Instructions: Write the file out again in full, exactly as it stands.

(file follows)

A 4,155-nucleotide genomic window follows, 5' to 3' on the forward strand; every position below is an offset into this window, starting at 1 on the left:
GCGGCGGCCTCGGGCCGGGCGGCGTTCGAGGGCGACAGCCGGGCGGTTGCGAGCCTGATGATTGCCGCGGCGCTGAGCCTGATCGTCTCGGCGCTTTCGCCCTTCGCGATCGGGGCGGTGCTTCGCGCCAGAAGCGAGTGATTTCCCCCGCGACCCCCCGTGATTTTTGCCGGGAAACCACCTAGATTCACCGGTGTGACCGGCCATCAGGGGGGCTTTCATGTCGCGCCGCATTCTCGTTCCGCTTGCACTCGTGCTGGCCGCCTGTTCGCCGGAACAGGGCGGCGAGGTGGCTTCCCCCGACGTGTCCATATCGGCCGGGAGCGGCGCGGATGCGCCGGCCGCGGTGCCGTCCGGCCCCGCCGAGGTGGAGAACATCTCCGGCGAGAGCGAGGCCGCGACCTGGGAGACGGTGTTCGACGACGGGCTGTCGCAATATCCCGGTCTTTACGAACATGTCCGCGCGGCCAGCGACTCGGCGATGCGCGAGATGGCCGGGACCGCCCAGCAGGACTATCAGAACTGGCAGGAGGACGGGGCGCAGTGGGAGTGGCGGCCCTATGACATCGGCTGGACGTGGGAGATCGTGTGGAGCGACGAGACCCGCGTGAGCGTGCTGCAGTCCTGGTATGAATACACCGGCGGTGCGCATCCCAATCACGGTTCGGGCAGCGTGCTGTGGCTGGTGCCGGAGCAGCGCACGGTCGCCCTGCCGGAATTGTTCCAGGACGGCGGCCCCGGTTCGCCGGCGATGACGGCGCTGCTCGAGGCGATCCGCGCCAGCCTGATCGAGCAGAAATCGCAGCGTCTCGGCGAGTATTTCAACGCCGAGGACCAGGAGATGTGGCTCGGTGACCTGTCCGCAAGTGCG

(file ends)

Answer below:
A 4,155-nucleotide genomic window follows, 5' to 3' on the forward strand; every position below is an offset into this window, starting at 1 on the left:
GCGGCGGCCTCGGGCCGGGCGGCGTTCGAGGGCGACAGCCGGGCGGTTGCGAGCCTGATGATTGCCGCGGCGCTGAGCCTGATCGTCTCGGCGCTTTCGCCCTTCGCGATCGGGGCGGTGCTTCGCGCCAGAAGCGAGTGATTTCCCCCGCGACCCCCCGTGATTTTTGCCGGGAAACCACCTAGATTCACCGGTGTGACCGGCCATCAGGGGGGCTTTCATGTCGCGCCGCATTCTCGTTCCGCTTGCACTCGTGCTGGCCGCCTGTTCGCCGGAACAGGGCGGCGAGGTGGCTTCCCCCGACGTGTCCATATCGGCCGGGAGCGGCGCGGATGCGCCGGCCGCGGTGCCGTCCGGCCCCGCCGAGGTGGAGAACATCTCCGGCGAGAGCGAGGCCGCGACCTGGGAGACGGTGTTCGACGACGGGCTGTCGCAATATCCCGGTCTTTACGAACATGTCCGCGCGGCCAGCGACTCGGCGATGCGCGAGATGGCCGGGACCGCCCAGCAGGACTATCAGAACTGGCAGGAGGACGGGGCGCAGTGGGAGTGGCGGCCCTATGACATCGGCTGGACGTGGGAGATCGTGTGGAGCGACGAGACCCGCGTGAGCGTGCTGCAGTCCTGGTATGAATACACCGGCGGTGCGCATCCCAATCACGGTTCGGGCAGCGTGCTGTGGCTGGTGCCGGAGCAGCGCACGGTCGCCCTGCCGGAATTGTTCCAGGACGGCGGCCCCGGTTCGCCGGCGATGACGGCGCTGCTCGAGGCGATCCGCGCCAGCCTGATCGAGCAGAAATCGCAGCGTCTCGGCGAGTATTTCAACGCCGAGGACCAGGAGATGTGGCTCGGTGACCTGTCCGCAAGTGCG